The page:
Wednesday, October 10, 2001

Danse Macabre

Posted By on Wed, Oct 10, 2001 at 12:00 AM

Dance-music makers may have bodies in mind when constructing their records, but the Faint takes that notion to its illogical extreme. The Lincoln, Neb.-based band’s aptly titled third long-player, Danse Macabre, isn’t just made for bodies, it’s made of bodies: Torsos, limbs, jaws, tongues, throats and hands populate the album’s New Wave redux, as do paralysis, diseases, deaths, manikins and babies. So while the synths may go start-stop-start like Depeche Mode’s best (read: pre-1991) moments, actually dancing to this ridiculously danceable album feels a little too much like bumping and grinding to the fading beep-bleeps of a heart monitor. It’s that dark.

It’s also that danceable. And, truth be told, Depeche Mode rarely sounded as move-inducing as the Faint does on the fast-forward retro-futurism of “Glass Danse,” “Let the Poison Spill From Your Throat” and “Your Retro Career Melted.” The moody, brooding world inside Danse Macabre is so bleak and emotionally detached, however, that dancing to the Faint isn’t recreation so much as a survival tactic: Vocalist Todd Baechle’s lyrics tell us that day-to-day drone work wears and tears on the body, so we gotta move it or lose it. “The low end thaws your anxious body.”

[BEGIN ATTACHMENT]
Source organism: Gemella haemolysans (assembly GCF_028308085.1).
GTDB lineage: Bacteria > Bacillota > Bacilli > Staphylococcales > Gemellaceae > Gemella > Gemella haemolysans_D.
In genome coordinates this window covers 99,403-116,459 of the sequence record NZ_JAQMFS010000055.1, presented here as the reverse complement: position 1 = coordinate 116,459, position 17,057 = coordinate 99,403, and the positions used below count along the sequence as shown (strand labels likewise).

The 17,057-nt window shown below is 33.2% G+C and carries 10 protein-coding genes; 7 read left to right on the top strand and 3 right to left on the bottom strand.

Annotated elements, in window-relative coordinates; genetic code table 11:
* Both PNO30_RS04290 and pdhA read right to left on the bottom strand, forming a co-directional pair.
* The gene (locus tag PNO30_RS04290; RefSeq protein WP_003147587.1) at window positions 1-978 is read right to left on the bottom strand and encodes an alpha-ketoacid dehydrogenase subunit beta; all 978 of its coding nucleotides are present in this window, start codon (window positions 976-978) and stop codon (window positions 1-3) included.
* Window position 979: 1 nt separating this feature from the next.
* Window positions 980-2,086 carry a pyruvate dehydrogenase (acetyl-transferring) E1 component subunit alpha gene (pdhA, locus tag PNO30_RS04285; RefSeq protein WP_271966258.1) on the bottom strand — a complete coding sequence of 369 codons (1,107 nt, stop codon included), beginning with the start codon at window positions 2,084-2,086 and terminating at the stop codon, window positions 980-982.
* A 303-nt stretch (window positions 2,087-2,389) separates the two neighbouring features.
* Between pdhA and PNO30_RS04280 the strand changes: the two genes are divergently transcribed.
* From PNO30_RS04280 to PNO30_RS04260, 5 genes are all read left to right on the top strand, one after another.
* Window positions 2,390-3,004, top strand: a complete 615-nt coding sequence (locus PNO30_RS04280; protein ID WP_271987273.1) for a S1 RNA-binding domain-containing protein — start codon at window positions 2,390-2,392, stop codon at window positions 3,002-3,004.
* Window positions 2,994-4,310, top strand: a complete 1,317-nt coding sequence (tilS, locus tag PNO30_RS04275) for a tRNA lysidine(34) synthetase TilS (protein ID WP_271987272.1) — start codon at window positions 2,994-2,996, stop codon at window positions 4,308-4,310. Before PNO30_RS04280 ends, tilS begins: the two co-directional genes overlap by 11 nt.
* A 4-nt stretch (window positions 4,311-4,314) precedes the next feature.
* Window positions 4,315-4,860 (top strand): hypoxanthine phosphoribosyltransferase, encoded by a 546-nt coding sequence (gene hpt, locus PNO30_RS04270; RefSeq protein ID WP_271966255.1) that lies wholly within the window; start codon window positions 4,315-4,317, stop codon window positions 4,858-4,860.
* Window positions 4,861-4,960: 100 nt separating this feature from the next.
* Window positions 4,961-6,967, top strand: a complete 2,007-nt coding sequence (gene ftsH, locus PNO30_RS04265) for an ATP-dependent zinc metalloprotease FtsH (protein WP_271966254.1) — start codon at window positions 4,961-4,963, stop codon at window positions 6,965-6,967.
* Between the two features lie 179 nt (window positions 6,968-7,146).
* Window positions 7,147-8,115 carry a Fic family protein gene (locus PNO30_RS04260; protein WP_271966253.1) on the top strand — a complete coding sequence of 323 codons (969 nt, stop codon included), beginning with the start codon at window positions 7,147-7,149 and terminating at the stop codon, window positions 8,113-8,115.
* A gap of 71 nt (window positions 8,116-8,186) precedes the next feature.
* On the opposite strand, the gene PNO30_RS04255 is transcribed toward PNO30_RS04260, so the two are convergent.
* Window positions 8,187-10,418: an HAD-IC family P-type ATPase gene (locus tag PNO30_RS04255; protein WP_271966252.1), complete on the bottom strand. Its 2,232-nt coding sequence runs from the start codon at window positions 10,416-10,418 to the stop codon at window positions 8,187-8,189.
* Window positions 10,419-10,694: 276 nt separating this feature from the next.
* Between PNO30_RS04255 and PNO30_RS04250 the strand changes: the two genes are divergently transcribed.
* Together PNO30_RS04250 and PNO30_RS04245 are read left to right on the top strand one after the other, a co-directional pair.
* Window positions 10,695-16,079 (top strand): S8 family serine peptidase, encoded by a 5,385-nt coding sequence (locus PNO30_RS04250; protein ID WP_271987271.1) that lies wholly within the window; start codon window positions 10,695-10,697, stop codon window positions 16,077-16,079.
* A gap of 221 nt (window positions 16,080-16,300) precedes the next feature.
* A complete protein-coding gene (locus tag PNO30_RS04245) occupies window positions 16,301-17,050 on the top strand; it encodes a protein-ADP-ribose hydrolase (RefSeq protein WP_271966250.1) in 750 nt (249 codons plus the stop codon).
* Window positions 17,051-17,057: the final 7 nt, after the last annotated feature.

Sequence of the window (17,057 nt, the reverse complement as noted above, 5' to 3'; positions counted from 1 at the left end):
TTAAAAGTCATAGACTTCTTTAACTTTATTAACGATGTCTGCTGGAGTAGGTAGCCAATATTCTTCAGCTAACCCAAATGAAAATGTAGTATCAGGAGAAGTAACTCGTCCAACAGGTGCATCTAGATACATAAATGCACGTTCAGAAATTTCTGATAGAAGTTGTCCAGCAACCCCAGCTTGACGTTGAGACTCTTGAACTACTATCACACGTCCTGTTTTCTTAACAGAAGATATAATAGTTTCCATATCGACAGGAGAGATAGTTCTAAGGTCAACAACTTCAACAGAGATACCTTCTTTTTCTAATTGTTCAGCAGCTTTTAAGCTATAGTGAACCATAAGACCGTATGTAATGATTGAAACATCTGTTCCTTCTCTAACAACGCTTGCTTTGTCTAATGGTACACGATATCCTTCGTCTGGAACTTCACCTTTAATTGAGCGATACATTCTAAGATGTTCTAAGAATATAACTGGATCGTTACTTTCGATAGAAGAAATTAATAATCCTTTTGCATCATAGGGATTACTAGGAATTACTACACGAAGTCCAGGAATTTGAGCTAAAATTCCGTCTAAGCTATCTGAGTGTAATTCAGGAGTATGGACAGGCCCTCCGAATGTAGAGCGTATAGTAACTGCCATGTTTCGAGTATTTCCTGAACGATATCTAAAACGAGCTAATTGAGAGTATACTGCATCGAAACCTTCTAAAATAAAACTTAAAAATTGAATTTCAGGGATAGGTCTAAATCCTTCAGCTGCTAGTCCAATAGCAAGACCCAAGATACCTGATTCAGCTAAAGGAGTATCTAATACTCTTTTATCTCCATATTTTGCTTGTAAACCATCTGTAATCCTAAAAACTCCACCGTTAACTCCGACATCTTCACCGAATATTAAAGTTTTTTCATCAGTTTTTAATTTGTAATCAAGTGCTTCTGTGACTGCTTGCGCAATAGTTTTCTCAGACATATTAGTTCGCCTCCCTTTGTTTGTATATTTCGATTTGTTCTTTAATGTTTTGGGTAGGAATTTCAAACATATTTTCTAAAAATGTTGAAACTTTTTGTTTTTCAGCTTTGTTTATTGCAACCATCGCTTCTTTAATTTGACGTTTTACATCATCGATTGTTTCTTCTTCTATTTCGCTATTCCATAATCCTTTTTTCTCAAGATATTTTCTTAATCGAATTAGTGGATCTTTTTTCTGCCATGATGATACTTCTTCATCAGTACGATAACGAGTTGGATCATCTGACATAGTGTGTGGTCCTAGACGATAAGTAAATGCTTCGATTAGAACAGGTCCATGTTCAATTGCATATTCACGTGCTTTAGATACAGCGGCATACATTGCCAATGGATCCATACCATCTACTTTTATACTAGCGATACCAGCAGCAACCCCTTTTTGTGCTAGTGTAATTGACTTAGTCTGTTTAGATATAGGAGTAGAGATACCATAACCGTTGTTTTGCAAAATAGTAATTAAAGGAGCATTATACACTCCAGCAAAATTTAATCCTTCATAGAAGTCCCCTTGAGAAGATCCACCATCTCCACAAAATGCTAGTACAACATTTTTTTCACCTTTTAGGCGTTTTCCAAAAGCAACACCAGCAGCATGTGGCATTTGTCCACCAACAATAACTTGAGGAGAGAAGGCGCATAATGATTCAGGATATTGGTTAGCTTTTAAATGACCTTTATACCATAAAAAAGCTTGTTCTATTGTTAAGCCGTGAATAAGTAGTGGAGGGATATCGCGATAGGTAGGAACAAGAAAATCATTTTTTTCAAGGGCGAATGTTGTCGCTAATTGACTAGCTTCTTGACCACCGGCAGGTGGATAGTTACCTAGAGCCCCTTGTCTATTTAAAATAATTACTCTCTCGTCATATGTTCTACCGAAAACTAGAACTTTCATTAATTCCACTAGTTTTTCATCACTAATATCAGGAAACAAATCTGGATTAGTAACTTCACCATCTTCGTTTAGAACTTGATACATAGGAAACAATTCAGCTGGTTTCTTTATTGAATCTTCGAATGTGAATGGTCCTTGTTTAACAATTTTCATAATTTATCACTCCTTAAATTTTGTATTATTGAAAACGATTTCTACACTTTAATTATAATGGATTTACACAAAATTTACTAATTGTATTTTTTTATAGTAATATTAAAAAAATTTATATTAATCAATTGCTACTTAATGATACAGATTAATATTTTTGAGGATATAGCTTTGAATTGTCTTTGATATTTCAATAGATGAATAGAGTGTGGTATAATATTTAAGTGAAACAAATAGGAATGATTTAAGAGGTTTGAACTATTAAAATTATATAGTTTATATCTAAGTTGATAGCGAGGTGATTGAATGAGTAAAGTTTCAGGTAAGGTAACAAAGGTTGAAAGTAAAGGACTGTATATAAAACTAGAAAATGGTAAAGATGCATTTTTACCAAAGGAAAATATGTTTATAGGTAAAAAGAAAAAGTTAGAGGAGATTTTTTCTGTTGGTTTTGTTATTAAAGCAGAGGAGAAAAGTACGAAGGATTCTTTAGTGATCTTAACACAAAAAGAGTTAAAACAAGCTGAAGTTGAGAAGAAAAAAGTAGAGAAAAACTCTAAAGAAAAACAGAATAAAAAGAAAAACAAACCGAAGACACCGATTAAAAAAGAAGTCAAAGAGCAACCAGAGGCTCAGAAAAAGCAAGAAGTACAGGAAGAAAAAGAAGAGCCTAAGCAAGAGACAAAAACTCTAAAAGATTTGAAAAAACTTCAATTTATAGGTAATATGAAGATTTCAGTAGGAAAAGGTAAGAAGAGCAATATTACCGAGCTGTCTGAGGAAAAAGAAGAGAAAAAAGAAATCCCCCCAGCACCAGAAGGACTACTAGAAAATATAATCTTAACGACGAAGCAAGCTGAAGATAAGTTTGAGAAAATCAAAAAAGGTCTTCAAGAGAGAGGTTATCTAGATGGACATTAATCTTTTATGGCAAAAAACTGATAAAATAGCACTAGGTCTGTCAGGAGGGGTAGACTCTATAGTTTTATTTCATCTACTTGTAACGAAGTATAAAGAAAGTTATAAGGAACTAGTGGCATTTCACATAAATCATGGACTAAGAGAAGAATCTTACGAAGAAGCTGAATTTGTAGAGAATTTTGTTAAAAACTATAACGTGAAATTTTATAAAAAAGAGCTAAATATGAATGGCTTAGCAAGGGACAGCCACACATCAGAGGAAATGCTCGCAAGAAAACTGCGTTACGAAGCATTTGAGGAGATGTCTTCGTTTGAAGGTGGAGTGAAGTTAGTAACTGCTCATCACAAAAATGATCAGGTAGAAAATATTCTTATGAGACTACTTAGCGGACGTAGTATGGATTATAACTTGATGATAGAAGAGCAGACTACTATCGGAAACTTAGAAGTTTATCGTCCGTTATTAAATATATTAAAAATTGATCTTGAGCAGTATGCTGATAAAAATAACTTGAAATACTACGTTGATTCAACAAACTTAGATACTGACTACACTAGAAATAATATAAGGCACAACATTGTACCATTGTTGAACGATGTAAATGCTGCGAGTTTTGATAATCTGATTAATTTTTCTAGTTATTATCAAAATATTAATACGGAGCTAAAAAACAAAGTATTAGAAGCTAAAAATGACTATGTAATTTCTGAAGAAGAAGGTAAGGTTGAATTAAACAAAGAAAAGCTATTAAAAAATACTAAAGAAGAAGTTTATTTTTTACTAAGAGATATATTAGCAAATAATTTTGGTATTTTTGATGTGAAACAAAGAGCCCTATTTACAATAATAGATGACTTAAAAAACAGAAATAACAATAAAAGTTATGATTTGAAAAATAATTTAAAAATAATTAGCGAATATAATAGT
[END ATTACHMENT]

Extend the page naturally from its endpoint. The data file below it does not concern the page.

So call it musical Marxism for the dance floor. Based loosely around the Faint’s concept that the bodies described throughout its songs are casualties of cutthroat economics, Danse Macabre makes the case that we gotta dance to reconnect with our disconnected selves in the numbing “real cold world.” The politically minded Faint isn’t interested merely in hip whipping so much as dancing-as-resistance, however, and it knows that sometimes the only way to “contest it all” is to escape to the clubs. And with the band’s latest album, it has constructed a near-perfect, socially conscious dance track, so who’s got the body that rocks the Faint’s party?

The Faint performs Sunday, Oct. 14 at Magic Stick.

E-mail Jimmy Draper at letters@metrotimes.com.

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